Rogue FBI translator Daniela Greene stole off to Syria and married the Islamic State terrorist she was supposed to investigate.
Federal records state that Greene, who had a top secret security clearance, lied to the FBI about her reason for traveling to Syria. She also told her ISIS husband he was under investigation, CNN reports.
The man's name is Denis Cuspert. He started off as a German rapper and eventually moved to Syria to join the Islamic State, adopting the name Abu Talha al-Almani.
Greene joined him in Syria but quickly realized she had made a terrible mistake and fled back to the U.S. It's not clear how she traveled into Syria or how she managed to escape from deep inside the country.
John Kirby, a former State Department official under the Obama administration, told CNN that in order to enter ISIS territory in Syria, Greene likely would've needed the authorization of top ISIS leaders, as ordinary people risk "getting their heads cut off."
She was immediately arrested upon returning to the U.S., at which point she served two years in prison and was released the summer of 2016.
Since she no longer works at the FBI, she's taken a job as a hostess at a hotel lounge.
Her story has never been told until now.
The trouble began when she was assigned to monitor Cuspert due to her fluency in German. Cuspert had converted to Islam in 2010 and ended up in Egypt and Libya in 2012.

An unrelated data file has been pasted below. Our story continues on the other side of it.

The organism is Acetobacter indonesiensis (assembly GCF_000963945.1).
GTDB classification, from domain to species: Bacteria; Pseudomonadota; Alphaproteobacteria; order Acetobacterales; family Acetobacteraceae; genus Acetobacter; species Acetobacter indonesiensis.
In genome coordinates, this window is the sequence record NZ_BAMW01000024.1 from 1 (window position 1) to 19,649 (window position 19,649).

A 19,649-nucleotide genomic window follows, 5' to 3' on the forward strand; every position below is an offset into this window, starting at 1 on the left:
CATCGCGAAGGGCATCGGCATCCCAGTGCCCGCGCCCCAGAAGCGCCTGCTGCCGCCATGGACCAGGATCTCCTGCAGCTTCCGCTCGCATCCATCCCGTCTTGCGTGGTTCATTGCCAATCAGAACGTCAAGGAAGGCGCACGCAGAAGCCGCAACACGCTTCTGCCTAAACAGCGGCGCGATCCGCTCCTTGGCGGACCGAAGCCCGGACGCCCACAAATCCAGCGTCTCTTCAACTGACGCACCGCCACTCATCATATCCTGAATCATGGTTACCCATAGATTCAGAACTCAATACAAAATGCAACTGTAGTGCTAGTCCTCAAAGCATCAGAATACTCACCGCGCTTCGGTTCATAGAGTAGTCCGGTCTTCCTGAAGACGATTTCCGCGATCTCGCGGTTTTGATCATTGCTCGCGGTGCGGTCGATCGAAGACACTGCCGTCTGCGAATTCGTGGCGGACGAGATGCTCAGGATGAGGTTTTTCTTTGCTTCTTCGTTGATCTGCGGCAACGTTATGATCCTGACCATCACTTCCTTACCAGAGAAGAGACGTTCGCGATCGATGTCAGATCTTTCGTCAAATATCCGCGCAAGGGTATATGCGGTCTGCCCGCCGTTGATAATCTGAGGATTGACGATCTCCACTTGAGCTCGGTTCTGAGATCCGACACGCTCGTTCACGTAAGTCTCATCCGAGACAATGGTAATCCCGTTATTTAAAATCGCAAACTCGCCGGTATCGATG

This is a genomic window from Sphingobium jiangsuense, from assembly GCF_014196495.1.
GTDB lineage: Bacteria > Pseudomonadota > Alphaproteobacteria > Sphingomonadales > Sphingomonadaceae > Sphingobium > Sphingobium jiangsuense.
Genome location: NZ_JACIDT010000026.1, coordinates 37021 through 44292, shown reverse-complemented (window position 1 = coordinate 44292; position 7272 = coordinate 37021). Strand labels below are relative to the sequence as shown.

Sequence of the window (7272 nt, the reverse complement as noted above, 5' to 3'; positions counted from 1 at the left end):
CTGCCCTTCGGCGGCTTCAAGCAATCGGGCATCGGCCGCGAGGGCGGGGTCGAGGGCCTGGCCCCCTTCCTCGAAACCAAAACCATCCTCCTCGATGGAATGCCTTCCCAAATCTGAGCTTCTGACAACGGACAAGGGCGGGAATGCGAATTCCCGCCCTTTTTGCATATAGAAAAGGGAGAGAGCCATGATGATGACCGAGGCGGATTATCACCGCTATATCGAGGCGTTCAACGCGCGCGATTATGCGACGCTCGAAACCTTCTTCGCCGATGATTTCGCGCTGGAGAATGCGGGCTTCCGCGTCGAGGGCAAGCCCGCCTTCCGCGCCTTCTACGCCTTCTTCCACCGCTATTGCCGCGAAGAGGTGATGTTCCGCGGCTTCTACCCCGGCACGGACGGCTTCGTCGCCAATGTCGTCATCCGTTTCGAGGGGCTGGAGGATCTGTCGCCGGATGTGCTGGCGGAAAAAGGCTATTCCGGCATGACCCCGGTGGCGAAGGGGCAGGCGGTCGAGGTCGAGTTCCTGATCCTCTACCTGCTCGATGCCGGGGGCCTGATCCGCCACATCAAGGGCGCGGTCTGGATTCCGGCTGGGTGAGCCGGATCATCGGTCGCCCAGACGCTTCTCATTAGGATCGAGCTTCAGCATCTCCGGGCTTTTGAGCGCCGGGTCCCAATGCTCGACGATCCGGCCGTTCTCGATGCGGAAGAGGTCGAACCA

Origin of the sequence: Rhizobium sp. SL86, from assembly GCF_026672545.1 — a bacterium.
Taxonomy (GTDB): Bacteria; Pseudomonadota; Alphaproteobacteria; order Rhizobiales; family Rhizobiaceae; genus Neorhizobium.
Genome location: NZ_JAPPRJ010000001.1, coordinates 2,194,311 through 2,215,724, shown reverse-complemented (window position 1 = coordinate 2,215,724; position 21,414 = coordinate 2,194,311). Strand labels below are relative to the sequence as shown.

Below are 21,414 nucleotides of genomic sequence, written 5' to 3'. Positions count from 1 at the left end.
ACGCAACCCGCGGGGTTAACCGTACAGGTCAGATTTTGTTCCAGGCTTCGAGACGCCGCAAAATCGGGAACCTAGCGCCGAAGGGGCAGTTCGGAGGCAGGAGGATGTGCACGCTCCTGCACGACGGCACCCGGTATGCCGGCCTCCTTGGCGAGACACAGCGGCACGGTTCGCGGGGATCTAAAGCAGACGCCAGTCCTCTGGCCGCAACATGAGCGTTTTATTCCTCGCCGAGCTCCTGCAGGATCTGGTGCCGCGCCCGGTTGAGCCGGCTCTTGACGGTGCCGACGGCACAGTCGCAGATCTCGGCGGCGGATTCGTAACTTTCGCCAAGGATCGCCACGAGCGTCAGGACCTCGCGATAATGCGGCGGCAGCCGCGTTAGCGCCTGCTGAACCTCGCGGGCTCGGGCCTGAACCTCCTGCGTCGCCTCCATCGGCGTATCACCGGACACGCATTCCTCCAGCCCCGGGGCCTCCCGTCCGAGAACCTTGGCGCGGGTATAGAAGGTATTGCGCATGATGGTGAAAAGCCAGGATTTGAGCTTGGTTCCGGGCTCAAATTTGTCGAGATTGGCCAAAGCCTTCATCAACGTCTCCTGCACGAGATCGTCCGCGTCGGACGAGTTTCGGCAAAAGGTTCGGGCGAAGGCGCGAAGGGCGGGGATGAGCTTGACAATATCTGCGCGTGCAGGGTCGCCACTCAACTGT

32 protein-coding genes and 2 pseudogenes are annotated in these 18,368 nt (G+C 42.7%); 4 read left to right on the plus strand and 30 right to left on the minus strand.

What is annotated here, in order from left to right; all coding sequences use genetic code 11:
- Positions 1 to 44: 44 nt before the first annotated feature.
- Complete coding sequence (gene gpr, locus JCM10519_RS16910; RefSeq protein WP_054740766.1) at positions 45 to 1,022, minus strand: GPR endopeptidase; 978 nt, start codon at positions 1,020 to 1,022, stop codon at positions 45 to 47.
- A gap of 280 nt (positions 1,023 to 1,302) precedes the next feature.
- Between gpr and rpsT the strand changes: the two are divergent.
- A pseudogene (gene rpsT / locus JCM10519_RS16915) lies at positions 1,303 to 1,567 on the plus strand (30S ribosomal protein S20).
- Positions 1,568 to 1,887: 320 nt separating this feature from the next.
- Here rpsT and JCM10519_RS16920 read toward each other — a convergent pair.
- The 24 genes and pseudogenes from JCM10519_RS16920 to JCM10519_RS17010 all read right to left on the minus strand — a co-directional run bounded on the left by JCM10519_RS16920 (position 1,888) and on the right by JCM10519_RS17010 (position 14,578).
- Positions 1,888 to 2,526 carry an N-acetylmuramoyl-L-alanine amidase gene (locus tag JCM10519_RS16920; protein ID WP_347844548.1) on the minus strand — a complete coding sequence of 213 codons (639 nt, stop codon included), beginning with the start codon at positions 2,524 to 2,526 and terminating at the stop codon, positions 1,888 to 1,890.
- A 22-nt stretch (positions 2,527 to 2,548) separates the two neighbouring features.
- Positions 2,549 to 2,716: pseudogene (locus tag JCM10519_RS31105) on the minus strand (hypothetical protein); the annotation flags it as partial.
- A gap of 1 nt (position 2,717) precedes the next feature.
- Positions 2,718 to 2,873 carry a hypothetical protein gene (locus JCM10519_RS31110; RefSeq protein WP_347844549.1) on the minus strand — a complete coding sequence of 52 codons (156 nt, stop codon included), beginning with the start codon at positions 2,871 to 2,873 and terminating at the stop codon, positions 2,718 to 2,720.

In 2013, he made the jump to Syria and later appeared in a 2014 video in which he pledged allegiance to ISIS .
Although it's unclear how the relationship between Greene and Cuspert formed, Greene completed an FBI travel authorization form, saying she was traveling to Munich for vacation. Instead, she flew to Istanbul, Turkey, and went to a city close to the Syrian border, at which point a third party brought her over the border.
She then married Cuspert.
Before she left Syria, she told an unidentified person in the U.S. what a horrible mistake she had made.
"Not sure if they told you that I will probably go to prison for a long time if I come back, but that is life. I wish I could turn back time some days," she wrote on July 22, 2014, to the unidentified person.
The Pentagon thought it had killed Cuspert in an airstrike in October 2015, but Cuspert in fact survived.
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